With that out of the way, while I came away from the storytelling frustrated, I still played New Dawn through to the end without getting tired of it. This is a fun game with a compelling gameplay loop, thanks to the addition of some new RPG elements. This may sound like marketing, but it manifests in the game quite literally. This time, as you loot, loot, and loot some more, you gain access to weapon crafting in progressing, color-coded tiers. It’s necessary, if you make it through the story and all the late challenges, to get to the yellow tier at a bare minimum. Since enemies also come with that color-coding, you’re going to have a bad time as the difficulty ramps up if you neglect to make better things.
To feed into this new tier system, there are some changes to what you do on the map besides the usual Far Cry formula. For example, instead of just capturing a bunch of outposts and moving on, you can actually “scavenge” a captured outpost, then leave it vulnerable for the roving Highwaymen bandits to recapture. The difficulty goes up a tier, and you can recapture it for further bonuses. These bonuses are then fed into your home base, which returns passive bonuses and more crafting options. It’s a satisfying loop, and it is only enhanced with a new type of mission called Expeditions.
Expeditions are a blast. Essentially, they’re “instanced” missions that take you away from the post-apocalyptic Hope County map. Each Expedition is essentially the same, as your goal doesn’t change. Find the hidden package, run to the extraction point, and last long enough for the helicopter to arrive and get you out. However, there is a surprisingly large list of stages, and each one is a different kind of map. Sometimes, you’re just rummaging through wreckage. Other times, you’re busting locks in a makeshift prison or running across a swamp caused by a massive airplane crash. Completing these give you crafting resources you’ll struggle to get elsewhere, making the effort worth it. Just like the outposts, retrying them bumps up the difficulty and reward potential.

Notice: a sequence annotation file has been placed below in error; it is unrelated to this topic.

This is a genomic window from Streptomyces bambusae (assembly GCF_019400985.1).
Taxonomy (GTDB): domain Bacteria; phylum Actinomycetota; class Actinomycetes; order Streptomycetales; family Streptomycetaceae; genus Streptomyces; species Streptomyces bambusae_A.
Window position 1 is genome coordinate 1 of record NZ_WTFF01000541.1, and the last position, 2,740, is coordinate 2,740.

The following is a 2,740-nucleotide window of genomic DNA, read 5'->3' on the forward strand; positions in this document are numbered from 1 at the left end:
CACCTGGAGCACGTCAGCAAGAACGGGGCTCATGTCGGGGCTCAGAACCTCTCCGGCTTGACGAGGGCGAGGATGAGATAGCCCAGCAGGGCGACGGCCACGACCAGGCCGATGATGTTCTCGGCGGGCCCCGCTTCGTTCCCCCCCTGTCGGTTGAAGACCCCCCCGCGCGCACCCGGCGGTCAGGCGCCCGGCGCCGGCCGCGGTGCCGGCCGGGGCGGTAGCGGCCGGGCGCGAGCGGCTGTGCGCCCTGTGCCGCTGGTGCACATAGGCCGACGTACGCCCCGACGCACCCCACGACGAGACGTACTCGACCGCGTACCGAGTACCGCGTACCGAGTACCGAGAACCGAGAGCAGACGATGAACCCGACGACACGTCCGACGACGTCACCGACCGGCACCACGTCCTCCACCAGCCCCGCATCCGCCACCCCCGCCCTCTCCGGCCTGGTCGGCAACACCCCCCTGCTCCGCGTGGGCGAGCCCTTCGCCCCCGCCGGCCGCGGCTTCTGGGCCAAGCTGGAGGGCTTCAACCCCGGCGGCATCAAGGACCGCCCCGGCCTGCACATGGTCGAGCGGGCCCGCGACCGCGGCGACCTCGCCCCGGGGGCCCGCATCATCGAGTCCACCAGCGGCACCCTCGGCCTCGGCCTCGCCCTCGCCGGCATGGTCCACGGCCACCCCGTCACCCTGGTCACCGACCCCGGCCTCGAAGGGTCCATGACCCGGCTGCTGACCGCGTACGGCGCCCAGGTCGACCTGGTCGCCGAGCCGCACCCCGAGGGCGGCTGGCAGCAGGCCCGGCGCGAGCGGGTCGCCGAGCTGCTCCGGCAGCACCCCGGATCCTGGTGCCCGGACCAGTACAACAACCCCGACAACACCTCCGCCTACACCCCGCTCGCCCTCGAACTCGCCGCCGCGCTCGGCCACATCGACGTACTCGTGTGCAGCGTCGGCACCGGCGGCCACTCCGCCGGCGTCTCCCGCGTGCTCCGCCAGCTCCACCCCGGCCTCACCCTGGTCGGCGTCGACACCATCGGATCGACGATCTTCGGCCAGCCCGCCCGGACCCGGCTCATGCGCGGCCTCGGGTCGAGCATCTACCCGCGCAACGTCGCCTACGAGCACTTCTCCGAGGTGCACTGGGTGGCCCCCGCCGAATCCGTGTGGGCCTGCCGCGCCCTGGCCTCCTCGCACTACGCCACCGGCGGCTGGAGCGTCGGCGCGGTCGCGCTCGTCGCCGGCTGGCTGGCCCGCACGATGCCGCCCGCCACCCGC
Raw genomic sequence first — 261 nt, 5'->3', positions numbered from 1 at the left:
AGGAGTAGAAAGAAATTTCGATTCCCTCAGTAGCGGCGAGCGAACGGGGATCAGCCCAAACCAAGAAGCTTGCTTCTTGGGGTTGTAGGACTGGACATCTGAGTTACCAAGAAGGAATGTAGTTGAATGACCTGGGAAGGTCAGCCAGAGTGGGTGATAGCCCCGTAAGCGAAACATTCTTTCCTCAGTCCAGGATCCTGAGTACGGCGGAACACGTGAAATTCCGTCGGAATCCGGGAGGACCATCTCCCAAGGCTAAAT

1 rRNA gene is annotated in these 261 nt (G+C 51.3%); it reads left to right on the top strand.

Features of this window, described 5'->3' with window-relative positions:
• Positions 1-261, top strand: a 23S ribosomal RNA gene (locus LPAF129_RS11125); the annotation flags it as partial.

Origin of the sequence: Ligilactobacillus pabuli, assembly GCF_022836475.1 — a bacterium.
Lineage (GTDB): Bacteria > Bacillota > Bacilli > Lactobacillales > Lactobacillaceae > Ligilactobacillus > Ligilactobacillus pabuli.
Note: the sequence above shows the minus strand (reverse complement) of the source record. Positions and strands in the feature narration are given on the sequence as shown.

As you make your way through the story, you are running around a constant loop of mission-reward-progress-repeat that, while microtransaction-adjacent, doesn’t feel terribly grindy. If it wasn’t for that usual Far Cry gameplay jank, such as horrible first-person driving sequences, spotty aim, glitches, omniscient enemy AI, and the occasional disproportionately bullet-sponge enemy, it would almost feel like a really well-balanced experience. That is, in terms of those RPG trimmings. Complicating that balance is your roster of guns for hire, which often ping-pong between being super useful and bumbling around to face-tank bullets. That said, it is fun to order them around and be rewarded with new passive abilities as they rack up kills. If you resign yourself to not caring about stealth, even better.
From a big picture perspective, Far Cry: New Dawn is fine. It hits a lot of checkboxes that have come to define what Far Cry is and manages to wring some newness and intrigue out of its reused map. While the storytelling is even more unfocused than the previous game (though much less disappointing, due to a noticeable walkback on pretense), new gameplay additions like breezy RPG progression and the Expedition missions make it a fun ride all the way through. Far Cry: New Dawn still has a lot of familiar snags, but the overall experience makes for a solid weekend or two of Hollywood-style gaming.
Writing Team Lead